If Irish students are anywhere near German ones, a major difference between you and younger students will be fit of clothes (as a sewist, you pay a lot of attention to it) and that you'll be wearing what suits you, not following every trend irrespective of your complexion and/or body shape.

All the best!

------
Happy Sewing!

NiamhR
NiamhR
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IRELAND
Member since 4/13/07
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In reply to Raye Ann


Date: 6/18/11 6:55 AM

Quote: Raye Ann
If I were going to school in Ireland, or anywhere rainy, I would invest in a cute, totally functional waterproof coat of some type and some great boots!

Oh, good point. I had a look for a long trench coat today and I can't find one. But I did find this Burda which should lengthen.
I think it may be out of my league though. My successes so far have just been stuff for my girls and the odd skirt for myself.
Maybe I should do a knee length one from some IKEA home dec fabric as a practice. Fabric in Ireland is cripplingly expensive but IKEA is cheap!
OK so that's the skirt first, and then the trench. I have a nice pair of dark jeans already, and a spotted a lovely grey pair in Marks and Spencer during the week.
What do you ladies think of the idea of a waistcoat? I saw this McCalls. I really like the long red one but I'm not sure what I'd wear it with.
I think I have too much going on in this post already so will tootle off down to the fabric shop to see do they have my Vogue skirt and any interesting fabric. I'm thinking plain black winterweight with contrast topstitching. Would it look weird to topstitch different seams in different colours?
Oh my, another thought! I'm going now.
Thanks for bearing with me.
Raye Ann
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Raye Ann  Friend of PR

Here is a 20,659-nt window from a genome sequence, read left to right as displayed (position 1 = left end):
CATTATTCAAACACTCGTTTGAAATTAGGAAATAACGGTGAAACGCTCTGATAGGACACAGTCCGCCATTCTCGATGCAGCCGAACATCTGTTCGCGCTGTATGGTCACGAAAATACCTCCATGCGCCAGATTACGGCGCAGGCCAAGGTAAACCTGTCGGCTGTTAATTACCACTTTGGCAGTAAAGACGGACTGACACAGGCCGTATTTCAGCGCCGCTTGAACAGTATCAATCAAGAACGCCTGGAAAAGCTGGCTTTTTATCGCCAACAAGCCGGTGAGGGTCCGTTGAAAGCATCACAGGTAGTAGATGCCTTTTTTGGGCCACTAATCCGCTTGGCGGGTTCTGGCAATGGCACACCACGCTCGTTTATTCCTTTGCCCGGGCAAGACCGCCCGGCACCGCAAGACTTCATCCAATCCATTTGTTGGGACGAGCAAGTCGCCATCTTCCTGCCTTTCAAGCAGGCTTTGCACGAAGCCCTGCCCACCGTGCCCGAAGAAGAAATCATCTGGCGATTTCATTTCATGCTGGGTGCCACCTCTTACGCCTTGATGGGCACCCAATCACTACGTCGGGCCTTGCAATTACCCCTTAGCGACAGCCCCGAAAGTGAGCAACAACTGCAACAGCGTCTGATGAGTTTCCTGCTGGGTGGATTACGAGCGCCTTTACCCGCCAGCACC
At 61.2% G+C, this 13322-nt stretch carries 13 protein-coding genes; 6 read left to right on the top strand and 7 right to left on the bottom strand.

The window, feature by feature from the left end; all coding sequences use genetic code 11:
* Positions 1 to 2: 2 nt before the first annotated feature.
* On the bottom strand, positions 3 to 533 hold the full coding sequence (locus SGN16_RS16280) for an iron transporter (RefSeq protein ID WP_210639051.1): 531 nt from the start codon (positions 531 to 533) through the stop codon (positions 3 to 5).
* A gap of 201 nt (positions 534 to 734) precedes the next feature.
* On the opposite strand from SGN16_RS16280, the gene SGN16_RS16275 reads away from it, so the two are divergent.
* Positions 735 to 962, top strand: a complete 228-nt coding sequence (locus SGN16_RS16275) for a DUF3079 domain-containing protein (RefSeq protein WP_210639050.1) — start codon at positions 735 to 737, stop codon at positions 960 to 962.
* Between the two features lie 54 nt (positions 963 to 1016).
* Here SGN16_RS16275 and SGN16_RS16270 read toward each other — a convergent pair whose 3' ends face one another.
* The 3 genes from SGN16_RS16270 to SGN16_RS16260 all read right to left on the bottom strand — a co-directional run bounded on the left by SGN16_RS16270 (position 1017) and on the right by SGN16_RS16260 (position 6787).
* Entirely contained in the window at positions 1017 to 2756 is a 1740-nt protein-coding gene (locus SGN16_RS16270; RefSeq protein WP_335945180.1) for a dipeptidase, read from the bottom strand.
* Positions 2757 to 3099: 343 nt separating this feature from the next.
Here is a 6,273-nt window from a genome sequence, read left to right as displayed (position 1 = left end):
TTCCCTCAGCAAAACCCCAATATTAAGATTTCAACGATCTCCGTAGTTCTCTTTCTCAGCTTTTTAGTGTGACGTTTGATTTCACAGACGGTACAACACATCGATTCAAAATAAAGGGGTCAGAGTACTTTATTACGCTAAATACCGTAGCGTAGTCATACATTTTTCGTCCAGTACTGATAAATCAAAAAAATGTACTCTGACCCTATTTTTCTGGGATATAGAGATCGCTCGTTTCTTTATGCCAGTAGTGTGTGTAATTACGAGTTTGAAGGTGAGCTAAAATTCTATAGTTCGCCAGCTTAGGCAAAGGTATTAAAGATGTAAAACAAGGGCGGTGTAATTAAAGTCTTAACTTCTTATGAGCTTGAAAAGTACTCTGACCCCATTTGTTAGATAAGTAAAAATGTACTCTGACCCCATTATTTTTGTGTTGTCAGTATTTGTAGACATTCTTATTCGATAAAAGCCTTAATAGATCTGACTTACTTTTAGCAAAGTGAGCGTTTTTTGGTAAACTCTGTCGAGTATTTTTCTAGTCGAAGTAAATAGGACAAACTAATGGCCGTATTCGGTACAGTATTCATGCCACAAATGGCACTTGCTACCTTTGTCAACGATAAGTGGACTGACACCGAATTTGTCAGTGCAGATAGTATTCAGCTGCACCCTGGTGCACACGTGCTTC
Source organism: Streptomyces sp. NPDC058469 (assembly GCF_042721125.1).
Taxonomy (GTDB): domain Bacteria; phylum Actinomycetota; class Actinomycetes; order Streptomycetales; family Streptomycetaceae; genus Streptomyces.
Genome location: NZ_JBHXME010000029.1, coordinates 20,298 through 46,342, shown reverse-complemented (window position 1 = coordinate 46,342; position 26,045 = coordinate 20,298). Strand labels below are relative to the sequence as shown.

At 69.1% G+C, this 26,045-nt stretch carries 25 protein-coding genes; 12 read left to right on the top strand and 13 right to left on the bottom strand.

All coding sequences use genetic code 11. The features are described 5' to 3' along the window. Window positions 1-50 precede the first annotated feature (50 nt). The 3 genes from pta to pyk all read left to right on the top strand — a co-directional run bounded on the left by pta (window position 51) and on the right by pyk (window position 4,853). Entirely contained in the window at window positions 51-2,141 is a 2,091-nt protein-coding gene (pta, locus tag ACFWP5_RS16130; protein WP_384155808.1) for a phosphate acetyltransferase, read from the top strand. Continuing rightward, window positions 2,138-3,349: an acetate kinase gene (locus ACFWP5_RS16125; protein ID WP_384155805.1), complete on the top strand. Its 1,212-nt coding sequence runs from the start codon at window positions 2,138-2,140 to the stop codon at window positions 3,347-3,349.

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Date: 6/18/11 11:03 AM

I have this coat for my work in Alaska. It is pretty pricey, but awesome. It is waterproof but breathable and is lightweight, so it is really three season. I layer under it in winter with a fleece jacket.
I also have a basic London Fog really long trench with the zip out lining. It wouldn't win any fashion awards, but it keeps me warm and dry.

I don't have time to get the pattern links for what I am thinking of, but why not try a jacket or vest/ waistcoat in a fleece fabric? Fun style in a warm, easy fabric. Sewing a coat like a trench would be out of my league, but a fleece coat or vest might be doable:)
I think the topstitching idea sounds fun. Try the different colors on a piece of scrap first and see what you think.

------
Raye Ann

Vintage Joan
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Vintage Joan
ON CANADA
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In reply to NiamhR


Date: 6/18/11 11:22 AM

I'm starting a similar journey this fall (at age 57). I'm not sure how Statistics faculty dress, but unless it's quite formal (it doesn't sound like it!) I think you could aim for dressing more or less the way they do -- but the home-sewn and less-expensive version. This is what I'm hoping to do. In other words, casual-professional -- lots of good basics, maybe some items with a bit of an interesting twist to declare your self-confidence to the world. {wink} I think it's safe to include a few pairs of really nice jeans, to wear with sweaters and so on, but I'm sure you'll pick up what's expected fairly soon. ...Definitely, don't aim for the look of the average younger grad student -- i.e. jeans, nearly all the time. I did this during my M.A. and I'm sure it projected a message of "I'm not terribly confident."

That Vogue skirt is great, by the way.


-- Edited on 6/18/11 12:45 PM --

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my shield and my very great reward ~ Gen. 15:1

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stirwatersblue
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stirwatersblue
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KS USA
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Posts: 3072
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In reply to NiamhR


Date: 6/18/11 12:12 PM

Quote: NiamhR
[quote]I'm thinking plain black winterweight with contrast topstitching. Would it look weird to topstitch different seams in different colours?


What about trying a variegated thread, like Sulky Blendables?

You could go fun:


Or subtle:


... And the colors would blend/coordinate throughout the skirt and look intentional and sophisticated.

***
I like the vest you posted, but I'm not sure about the red fabric. Maybe a charcoal wool fleece or flannel or a sweater knit? You'd wear it like it's shown--over some leggings or skinny jeans.

------
~Gem in the prairie